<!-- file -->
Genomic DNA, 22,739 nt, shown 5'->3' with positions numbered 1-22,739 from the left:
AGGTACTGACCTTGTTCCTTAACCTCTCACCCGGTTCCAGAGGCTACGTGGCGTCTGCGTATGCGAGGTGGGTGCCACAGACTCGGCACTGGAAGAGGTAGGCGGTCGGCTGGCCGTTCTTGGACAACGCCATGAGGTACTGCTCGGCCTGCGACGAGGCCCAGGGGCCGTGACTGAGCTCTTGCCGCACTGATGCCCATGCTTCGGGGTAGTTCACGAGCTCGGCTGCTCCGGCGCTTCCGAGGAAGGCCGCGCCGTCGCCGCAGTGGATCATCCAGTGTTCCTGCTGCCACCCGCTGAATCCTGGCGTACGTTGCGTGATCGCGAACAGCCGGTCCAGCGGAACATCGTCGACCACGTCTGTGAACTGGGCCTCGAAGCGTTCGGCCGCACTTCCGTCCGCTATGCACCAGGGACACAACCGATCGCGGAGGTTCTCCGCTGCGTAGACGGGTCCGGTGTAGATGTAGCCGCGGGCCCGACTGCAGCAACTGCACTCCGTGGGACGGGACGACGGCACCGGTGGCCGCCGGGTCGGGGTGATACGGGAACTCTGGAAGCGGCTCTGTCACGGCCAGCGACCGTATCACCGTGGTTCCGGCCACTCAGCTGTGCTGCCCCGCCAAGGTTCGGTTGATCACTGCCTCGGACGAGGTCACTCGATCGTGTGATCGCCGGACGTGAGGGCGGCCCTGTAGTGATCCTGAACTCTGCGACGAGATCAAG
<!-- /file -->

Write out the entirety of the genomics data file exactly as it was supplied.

Genomic DNA, 22,739 nt, shown 5'->3' with positions numbered 1-22,739 from the left:
AGGTACTGACCTTGTTCCTTAACCTCTCACCCGGTTCCAGAGGCTACGTGGCGTCTGCGTATGCGAGGTGGGTGCCACAGACTCGGCACTGGAAGAGGTAGGCGGTCGGCTGGCCGTTCTTGGACAACGCCATGAGGTACTGCTCGGCCTGCGACGAGGCCCAGGGGCCGTGACTGAGCTCTTGCCGCACTGATGCCCATGCTTCGGGGTAGTTCACGAGCTCGGCTGCTCCGGCGCTTCCGAGGAAGGCCGCGCCGTCGCCGCAGTGGATCATCCAGTGTTCCTGCTGCCACCCGCTGAATCCTGGCGTACGTTGCGTGATCGCGAACAGCCGGTCCAGCGGAACATCGTCGACCACGTCTGTGAACTGGGCCTCGAAGCGTTCGGCCGCACTTCCGTCCGCTATGCACCAGGGACACAACCGATCGCGGAGGTTCTCCGCTGCGTAGACGGGTCCGGTGTAGATGTAGCCGCGGGCCCGACTGCAGCAACTGCACTCCGTGGGACGGGACGACGGCACCGGTGGCCGCCGGGTCGGGGTGATACGGGAACTCTGGAAGCGGCTCTGTCACGGCCAGCGACCGTATCACCGTGGTTCCGGCCACTCAGCTGTGCTGCCCCGCCAAGGTTCGGTTGATCACTGCCTCGGACGAGGTCACTCGATCGTGTGATCGCCGGACGTGAGGGCGGCCCTGTAGTGATCCTGAACTCTGCGACGAGATCAAG